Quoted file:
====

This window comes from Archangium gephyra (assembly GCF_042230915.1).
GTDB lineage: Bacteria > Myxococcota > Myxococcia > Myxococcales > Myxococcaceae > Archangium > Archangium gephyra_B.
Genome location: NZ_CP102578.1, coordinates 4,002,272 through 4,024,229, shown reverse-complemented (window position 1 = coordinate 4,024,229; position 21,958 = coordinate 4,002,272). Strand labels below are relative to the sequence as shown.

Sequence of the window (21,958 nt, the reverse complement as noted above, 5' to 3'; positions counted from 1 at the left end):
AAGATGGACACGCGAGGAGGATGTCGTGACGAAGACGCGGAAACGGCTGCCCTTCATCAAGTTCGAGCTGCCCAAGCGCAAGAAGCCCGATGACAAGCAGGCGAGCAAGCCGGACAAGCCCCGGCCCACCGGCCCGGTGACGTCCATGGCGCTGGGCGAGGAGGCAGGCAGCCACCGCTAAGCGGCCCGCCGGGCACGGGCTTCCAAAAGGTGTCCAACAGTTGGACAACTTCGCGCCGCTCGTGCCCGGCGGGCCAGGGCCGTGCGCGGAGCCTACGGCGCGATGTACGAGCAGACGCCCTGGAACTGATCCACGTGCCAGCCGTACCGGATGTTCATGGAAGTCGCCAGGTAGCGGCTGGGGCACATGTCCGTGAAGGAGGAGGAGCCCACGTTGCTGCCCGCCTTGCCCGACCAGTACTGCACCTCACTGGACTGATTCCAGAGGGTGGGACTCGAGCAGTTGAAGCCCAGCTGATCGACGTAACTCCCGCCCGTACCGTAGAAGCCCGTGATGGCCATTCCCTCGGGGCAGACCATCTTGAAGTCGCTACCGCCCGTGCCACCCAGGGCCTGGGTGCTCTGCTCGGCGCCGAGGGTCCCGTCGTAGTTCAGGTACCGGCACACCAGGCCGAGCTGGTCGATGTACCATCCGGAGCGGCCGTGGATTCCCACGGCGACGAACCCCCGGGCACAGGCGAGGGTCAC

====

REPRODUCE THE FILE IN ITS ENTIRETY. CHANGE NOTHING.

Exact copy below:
This window comes from Archangium gephyra (assembly GCF_042230915.1).
GTDB lineage: Bacteria > Myxococcota > Myxococcia > Myxococcales > Myxococcaceae > Archangium > Archangium gephyra_B.
Genome location: NZ_CP102578.1, coordinates 4,002,272 through 4,024,229, shown reverse-complemented (window position 1 = coordinate 4,024,229; position 21,958 = coordinate 4,002,272). Strand labels below are relative to the sequence as shown.

Sequence of the window (21,958 nt, the reverse complement as noted above, 5' to 3'; positions counted from 1 at the left end):
AAGATGGACACGCGAGGAGGATGTCGTGACGAAGACGCGGAAACGGCTGCCCTTCATCAAGTTCGAGCTGCCCAAGCGCAAGAAGCCCGATGACAAGCAGGCGAGCAAGCCGGACAAGCCCCGGCCCACCGGCCCGGTGACGTCCATGGCGCTGGGCGAGGAGGCAGGCAGCCACCGCTAAGCGGCCCGCCGGGCACGGGCTTCCAAAAGGTGTCCAACAGTTGGACAACTTCGCGCCGCTCGTGCCCGGCGGGCCAGGGCCGTGCGCGGAGCCTACGGCGCGATGTACGAGCAGACGCCCTGGAACTGATCCACGTGCCAGCCGTACCGGATGTTCATGGAAGTCGCCAGGTAGCGGCTGGGGCACATGTCCGTGAAGGAGGAGGAGCCCACGTTGCTGCCCGCCTTGCCCGACCAGTACTGCACCTCACTGGACTGATTCCAGAGGGTGGGACTCGAGCAGTTGAAGCCCAGCTGATCGACGTAACTCCCGCCCGTACCGTAGAAGCCCGTGATGGCCATTCCCTCGGGGCAGACCATCTTGAAGTCGCTACCGCCCGTGCCACCCAGGGCCTGGGTGCTCTGCTCGGCGCCGAGGGTCCCGTCGTAGTTCAGGTACCGGCACACCAGGCCGAGCTGGTCGATGTACCATCCGGAGCGGCCGTGGATTCCCACGGCGACGAACCCCCGGGCACAGGCGAGGGTCAC